There is no doubt the dramatic surge in coronavirus cases has come as an almighty shock to a population which had begun to believe it was safe from the disease within the boundaries of Fortress Taiwan, but the readiness of people to accept the new restrictions and assist the authorities in regaining control is admirable and a source of hope that the situation can be turned around relatively quickly.
Where are we now?
Overnight the national mindset changed. It has not descended into panic, but there is intense nervousness accompanying the sudden realisation that, despite all the success of the last year of keeping Covid at bay, we are no more immune than any of the basket cases elsewhere in the world. Consumer confidence, which was cautiously building, has already dropped back and the Taiex has taken a big hit. Domestic businesses will again suffer, as they did in the first quarter of 2020, especially the Food and Beverage sector, which is, to all intents and purposes shut down. And, for all the growth Taiwan has enjoyed recently in export markets, those trading internationally still have major issues to grapple with. The National Development Council has announced a new relief package, worth NT$210 billion, which is expected to be passed on 3 June, but the impact on business remains unclear.
One friend summed it up like this:
“Where do I start...golf courses are all closed, gyms closed, pools closed, schools closed, beaches closed, bars closed; our office is working from home, staff paranoid, raw material price increases, container shortages, record freight rates, difficult to secure cargo space on ships, and I thought 2020 was a challenge!”
As I write this, there is no obvious end in sight, with hundreds of new cases reported every day. Most worryingly, cases are no longer limited to a small number of defined clusters – China Airlines and the Novotel, the “Lion King’s” circle and the Yilan amusement arcade – but are popping up in so many different places, like banks, offices in 101, among MRT staff, police officers, care homes, hospitals and clinics, food delivery drivers and the student fraternity. Then there is the now infamous Wanhua teahouse subculture.
Taipei and New Taipei remain the epicentre and all of Taipei’s 11 districts have recorded cases, but the problem is nationwide, and the domestic outbreak is now five times the size of the imported case load.
As the numbers have been climbing, Taiwan’s performance and strategy have come in for considerable scrutiny. The consensus is that the current wave was brought in by returning China Airlines pilots and the virus got out partly because of over confidence on the part of the government which relaxed the quarantine requirements for non-vaccinated pilots and other crew members from five days to three and partly because of failure on the part of the Novotel to observe properly the pandemic prevention protocols, putting some quarantining pilots and flight crews in the same building as ordinary guests. While Taiwan remains closed to foreign tourists, the hotel had been running a promotion for domestic tourists to boost occupancy rates.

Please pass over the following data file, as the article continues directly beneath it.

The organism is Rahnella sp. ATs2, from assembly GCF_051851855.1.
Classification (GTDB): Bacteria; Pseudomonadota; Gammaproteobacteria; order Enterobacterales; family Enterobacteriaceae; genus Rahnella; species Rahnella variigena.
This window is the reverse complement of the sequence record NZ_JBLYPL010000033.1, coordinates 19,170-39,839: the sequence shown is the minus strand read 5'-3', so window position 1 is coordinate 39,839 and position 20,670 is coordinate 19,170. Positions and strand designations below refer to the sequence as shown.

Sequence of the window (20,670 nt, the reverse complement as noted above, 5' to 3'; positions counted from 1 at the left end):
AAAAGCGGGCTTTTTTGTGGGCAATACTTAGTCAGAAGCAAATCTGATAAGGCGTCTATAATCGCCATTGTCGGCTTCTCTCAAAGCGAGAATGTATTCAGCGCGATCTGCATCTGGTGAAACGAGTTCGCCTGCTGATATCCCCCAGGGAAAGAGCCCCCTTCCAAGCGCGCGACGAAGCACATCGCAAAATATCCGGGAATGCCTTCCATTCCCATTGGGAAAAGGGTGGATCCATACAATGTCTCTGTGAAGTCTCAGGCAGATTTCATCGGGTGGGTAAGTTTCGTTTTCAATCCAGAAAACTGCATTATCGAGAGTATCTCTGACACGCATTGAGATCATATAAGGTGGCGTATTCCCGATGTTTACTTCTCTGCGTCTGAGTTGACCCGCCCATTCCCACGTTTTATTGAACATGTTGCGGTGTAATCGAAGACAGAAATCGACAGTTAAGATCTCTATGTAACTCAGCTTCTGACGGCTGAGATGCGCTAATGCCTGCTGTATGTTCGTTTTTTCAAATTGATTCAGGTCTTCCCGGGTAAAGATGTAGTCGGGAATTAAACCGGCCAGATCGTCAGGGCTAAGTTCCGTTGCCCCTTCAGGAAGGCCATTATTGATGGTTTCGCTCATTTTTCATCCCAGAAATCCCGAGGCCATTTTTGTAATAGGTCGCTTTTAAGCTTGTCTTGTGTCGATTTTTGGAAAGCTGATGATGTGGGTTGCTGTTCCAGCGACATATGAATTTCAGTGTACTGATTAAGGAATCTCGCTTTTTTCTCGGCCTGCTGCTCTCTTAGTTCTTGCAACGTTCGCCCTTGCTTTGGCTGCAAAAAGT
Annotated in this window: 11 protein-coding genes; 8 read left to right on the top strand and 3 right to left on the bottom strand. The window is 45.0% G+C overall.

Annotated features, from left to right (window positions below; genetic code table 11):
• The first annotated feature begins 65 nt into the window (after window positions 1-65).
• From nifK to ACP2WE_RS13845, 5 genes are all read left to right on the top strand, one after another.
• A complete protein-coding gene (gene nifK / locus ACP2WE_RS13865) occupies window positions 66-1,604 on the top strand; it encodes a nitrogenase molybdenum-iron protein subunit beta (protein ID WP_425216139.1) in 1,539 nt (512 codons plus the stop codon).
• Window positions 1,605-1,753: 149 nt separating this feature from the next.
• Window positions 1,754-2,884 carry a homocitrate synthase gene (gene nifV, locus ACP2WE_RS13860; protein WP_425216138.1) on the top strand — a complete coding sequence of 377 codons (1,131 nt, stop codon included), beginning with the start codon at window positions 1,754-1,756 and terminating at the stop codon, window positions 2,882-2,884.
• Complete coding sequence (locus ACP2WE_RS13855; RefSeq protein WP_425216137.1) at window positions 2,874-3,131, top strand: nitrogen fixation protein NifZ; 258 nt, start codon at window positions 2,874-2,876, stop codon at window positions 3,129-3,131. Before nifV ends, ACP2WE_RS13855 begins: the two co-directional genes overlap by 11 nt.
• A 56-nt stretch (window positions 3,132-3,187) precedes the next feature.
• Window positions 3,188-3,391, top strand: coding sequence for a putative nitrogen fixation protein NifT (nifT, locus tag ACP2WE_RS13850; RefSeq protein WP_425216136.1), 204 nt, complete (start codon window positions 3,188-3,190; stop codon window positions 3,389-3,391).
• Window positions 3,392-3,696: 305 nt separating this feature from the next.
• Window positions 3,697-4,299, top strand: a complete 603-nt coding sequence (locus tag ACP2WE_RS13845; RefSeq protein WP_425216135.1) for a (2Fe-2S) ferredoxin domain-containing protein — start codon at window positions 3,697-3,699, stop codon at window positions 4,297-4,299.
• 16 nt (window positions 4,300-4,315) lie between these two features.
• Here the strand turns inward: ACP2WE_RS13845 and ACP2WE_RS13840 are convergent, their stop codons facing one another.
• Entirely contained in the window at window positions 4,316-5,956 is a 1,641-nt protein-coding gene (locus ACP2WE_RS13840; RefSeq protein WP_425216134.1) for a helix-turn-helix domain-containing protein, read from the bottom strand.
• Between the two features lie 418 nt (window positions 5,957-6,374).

The first cases were two pilots who had flown a cargo flight together to the US. Other pilots later tested positive, some of whom had gone to bars and restaurants before being confirmed as having the virus. A hotel housekeeping manager also caught it. That was it, the fortress had been breached. The virus then spread through the community, eventually making its way to Wanhua's "tea houses".
Professor Chen Chien-jen (陳建仁), the former vice-president and renowned epidemiologist, told the BBC that Taiwan failed to look at Japan's adult entertainment industry - which at one point was also a hotbed of infections - before it was ordered shut. "We didn't learn the lesson from Japan and reflect that Taiwan might have these same issues," he said. Tea houses are an especially fertile breeding ground for viruses. They have few windows and poor ventilation, while close contact -- including sharing drinks or singing together -- can allow infections to spread rapidly. The situation is compounded by customers’ reluctance to admit they have been to these clubs, which makes tracing coronavirus cases even harder. Such was the case with the Lion King.
Where do we go from here?